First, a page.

Exxon’s dividend increase helped it remain in the ProShares S&P 500 Aristocrats ETF (NYSEArca: NOBL) and the PowerShares Dividend Achievers Portfolio (NYSEArca: PFM), dividend ETFs that require payout increase streaks of 25 and 10 years, respectively. [Exxon Keeps its Place in Dividend ETFs]

The energy stocks have been among the worst performing areas of the market after the plunge in oil prices. XLE has dipped 8.5% year-to-date.

However, after the selling pressure, energy ETFs are among the cheapest investment options on the market, according to Morningstar. Many ETF investors may be familiar with some of the cheapest energy-related ETFs, including XLE, Market Vectors Oil Service ETF (NYSEArca: OIH), Vanguard Energy ETF (NYSEArca: VDE), iShares U.S. Energy ETF (NYSEArca: IYE) and First Trust Energy AlphaDEX Fund (NYSEArca: FXN).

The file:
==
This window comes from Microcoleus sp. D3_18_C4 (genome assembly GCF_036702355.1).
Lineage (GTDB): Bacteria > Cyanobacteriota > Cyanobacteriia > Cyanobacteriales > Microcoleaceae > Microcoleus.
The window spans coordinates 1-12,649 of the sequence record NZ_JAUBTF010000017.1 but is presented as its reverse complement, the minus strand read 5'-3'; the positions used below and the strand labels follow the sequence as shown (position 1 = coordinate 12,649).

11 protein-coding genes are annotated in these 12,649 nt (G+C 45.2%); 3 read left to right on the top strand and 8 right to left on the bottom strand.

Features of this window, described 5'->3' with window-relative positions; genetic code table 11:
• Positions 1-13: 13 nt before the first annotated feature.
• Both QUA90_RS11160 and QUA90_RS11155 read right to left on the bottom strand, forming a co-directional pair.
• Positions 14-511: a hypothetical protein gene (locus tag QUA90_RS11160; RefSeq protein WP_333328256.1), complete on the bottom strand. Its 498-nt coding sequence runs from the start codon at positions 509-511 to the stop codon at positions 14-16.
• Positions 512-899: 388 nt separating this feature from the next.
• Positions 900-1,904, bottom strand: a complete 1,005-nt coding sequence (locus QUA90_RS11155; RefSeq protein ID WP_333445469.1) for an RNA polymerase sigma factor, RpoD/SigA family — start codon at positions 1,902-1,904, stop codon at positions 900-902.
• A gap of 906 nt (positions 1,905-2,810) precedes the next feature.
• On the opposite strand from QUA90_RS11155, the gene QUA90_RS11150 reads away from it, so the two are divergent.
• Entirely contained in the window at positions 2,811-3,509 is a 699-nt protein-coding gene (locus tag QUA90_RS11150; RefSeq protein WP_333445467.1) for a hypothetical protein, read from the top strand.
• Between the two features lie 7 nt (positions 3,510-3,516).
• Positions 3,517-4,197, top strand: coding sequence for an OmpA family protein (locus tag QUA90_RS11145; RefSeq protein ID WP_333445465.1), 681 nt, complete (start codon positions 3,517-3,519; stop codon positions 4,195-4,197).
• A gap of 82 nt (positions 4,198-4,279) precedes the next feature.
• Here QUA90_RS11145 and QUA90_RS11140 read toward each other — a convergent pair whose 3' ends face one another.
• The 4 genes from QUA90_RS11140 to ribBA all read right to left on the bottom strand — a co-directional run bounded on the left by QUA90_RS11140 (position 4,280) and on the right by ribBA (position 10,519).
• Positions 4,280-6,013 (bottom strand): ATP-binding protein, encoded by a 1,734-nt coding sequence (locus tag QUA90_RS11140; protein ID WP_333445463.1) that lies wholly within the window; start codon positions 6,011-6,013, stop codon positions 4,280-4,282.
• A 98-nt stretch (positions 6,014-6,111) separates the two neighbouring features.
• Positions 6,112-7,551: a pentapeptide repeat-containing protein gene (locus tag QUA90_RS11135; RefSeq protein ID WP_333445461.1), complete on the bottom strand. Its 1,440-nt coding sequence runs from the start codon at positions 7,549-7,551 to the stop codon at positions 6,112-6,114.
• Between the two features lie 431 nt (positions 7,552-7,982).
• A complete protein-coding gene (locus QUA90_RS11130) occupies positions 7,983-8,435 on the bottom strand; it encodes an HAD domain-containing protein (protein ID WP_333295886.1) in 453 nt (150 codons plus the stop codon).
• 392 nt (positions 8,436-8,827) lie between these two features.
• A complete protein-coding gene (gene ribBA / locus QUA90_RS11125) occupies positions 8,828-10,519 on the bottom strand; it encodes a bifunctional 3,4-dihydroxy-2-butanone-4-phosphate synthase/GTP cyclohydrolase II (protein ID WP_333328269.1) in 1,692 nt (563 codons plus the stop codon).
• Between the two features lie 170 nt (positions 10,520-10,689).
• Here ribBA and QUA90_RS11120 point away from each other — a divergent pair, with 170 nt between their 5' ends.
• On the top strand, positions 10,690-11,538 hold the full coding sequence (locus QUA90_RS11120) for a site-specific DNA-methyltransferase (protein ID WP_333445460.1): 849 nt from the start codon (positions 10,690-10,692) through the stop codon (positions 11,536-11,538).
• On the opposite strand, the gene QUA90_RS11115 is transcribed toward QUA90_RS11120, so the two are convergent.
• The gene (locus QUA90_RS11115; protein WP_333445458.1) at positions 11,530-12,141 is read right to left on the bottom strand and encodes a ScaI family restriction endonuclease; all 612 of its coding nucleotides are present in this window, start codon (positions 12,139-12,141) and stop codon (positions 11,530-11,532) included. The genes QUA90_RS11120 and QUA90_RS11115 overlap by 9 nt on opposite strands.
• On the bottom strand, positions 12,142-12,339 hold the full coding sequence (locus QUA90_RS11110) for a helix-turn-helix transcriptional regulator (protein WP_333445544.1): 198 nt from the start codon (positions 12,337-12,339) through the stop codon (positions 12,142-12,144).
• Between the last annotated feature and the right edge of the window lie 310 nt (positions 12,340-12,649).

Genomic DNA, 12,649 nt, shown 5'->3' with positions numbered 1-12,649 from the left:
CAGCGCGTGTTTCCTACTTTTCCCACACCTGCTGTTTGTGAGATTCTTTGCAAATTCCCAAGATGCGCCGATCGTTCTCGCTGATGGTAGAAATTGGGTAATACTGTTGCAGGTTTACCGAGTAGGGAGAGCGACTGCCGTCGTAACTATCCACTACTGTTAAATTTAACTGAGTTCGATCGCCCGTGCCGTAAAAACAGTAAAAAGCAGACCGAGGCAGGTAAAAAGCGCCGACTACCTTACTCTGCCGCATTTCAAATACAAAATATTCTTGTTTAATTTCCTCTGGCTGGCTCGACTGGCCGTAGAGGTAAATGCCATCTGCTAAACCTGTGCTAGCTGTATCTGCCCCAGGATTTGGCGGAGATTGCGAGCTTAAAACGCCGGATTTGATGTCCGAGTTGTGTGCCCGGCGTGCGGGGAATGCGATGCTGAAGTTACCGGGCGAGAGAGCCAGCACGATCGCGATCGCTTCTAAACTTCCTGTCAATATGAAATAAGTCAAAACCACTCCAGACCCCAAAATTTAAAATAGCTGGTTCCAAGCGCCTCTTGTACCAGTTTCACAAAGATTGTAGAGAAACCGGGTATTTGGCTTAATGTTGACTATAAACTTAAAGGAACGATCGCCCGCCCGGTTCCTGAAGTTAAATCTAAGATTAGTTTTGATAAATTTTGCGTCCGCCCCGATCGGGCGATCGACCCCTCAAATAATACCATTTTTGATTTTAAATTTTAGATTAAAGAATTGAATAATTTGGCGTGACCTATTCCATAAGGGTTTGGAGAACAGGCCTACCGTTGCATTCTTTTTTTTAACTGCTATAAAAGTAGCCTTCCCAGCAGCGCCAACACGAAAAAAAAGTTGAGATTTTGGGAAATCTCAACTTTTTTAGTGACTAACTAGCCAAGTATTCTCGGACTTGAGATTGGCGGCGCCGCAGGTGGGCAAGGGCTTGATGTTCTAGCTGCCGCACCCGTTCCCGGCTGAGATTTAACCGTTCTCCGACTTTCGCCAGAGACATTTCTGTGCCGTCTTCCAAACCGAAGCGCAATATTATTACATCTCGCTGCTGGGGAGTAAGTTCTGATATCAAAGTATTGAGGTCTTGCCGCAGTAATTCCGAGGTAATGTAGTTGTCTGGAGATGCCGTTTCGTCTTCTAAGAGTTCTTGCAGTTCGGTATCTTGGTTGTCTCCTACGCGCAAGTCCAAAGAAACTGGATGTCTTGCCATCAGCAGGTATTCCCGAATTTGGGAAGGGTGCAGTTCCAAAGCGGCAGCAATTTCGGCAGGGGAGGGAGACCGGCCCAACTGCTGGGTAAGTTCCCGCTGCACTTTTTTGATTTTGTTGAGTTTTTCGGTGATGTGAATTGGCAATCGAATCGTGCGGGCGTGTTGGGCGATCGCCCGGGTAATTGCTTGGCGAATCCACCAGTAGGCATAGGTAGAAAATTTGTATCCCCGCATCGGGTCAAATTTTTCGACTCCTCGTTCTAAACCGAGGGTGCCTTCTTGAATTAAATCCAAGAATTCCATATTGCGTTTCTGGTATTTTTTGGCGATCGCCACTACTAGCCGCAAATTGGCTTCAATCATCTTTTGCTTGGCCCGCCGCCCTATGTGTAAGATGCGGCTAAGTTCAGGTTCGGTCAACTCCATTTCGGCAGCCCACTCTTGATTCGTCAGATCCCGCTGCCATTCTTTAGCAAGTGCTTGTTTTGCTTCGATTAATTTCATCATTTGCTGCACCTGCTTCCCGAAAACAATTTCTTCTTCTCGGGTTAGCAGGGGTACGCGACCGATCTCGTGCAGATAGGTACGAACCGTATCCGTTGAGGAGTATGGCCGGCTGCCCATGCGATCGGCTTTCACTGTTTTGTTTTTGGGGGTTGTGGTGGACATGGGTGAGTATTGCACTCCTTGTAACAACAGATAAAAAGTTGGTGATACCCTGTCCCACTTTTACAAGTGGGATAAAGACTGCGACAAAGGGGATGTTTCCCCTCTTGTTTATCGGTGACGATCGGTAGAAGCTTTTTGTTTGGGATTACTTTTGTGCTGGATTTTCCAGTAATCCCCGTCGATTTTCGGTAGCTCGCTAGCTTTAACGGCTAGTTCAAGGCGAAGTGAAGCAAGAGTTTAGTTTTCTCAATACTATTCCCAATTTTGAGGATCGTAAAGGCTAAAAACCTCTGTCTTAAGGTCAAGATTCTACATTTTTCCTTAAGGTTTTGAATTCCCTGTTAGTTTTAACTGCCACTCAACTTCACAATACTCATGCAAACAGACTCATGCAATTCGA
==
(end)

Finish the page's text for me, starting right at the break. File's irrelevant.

Goldman Sachs projects that Brent crude oil could stay within the $57 to $65 per barrel range for the next three years. Brent crude was hovering around $56 per barrel.

For more information on the energy sector, visit our energy category.

Max Chen contributed to this article.

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